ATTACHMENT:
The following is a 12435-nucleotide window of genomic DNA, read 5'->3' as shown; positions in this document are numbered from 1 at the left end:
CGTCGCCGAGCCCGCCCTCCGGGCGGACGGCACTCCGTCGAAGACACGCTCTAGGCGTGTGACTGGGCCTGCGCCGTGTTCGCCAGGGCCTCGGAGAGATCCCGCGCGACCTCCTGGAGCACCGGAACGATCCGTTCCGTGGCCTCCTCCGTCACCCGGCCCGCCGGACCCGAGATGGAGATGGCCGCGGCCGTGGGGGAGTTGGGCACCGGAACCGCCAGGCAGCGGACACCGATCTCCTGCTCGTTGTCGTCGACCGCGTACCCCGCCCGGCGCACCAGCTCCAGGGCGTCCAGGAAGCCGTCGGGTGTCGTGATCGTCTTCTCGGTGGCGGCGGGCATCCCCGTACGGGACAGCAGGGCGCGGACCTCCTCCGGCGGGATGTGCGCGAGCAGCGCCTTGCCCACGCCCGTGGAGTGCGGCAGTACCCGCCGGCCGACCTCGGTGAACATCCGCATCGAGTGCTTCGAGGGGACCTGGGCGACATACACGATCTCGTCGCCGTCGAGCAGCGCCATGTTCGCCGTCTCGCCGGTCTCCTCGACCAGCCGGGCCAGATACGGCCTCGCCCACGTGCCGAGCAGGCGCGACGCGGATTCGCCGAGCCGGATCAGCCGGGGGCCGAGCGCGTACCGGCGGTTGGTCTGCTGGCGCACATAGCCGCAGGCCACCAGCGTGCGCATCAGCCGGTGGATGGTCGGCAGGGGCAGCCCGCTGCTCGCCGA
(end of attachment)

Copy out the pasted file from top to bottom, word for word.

The following is a 12435-nucleotide window of genomic DNA, read 5'->3' as shown; positions in this document are numbered from 1 at the left end:
CGTCGCCGAGCCCGCCCTCCGGGCGGACGGCACTCCGTCGAAGACACGCTCTAGGCGTGTGACTGGGCCTGCGCCGTGTTCGCCAGGGCCTCGGAGAGATCCCGCGCGACCTCCTGGAGCACCGGAACGATCCGTTCCGTGGCCTCCTCCGTCACCCGGCCCGCCGGACCCGAGATGGAGATGGCCGCGGCCGTGGGGGAGTTGGGCACCGGAACCGCCAGGCAGCGGACACCGATCTCCTGCTCGTTGTCGTCGACCGCGTACCCCGCCCGGCGCACCAGCTCCAGGGCGTCCAGGAAGCCGTCGGGTGTCGTGATCGTCTTCTCGGTGGCGGCGGGCATCCCCGTACGGGACAGCAGGGCGCGGACCTCCTCCGGCGGGATGTGCGCGAGCAGCGCCTTGCCCACGCCCGTGGAGTGCGGCAGTACCCGCCGGCCGACCTCGGTGAACATCCGCATCGAGTGCTTCGAGGGGACCTGGGCGACATACACGATCTCGTCGCCGTCGAGCAGCGCCATGTTCGCCGTCTCGCCGGTCTCCTCGACCAGCCGGGCCAGATACGGCCTCGCCCACGTGCCGAGCAGGCGCGACGCGGATTCGCCGAGCCGGATCAGCCGGGGGCCGAGCGCGTACCGGCGGTTGGTCTGCTGGCGCACATAGCCGCAGGCCACCAGCGTGCGCATCAGCCGGTGGATGGTCGGCAGGGGCAGCCCGCTGCTCGCCGA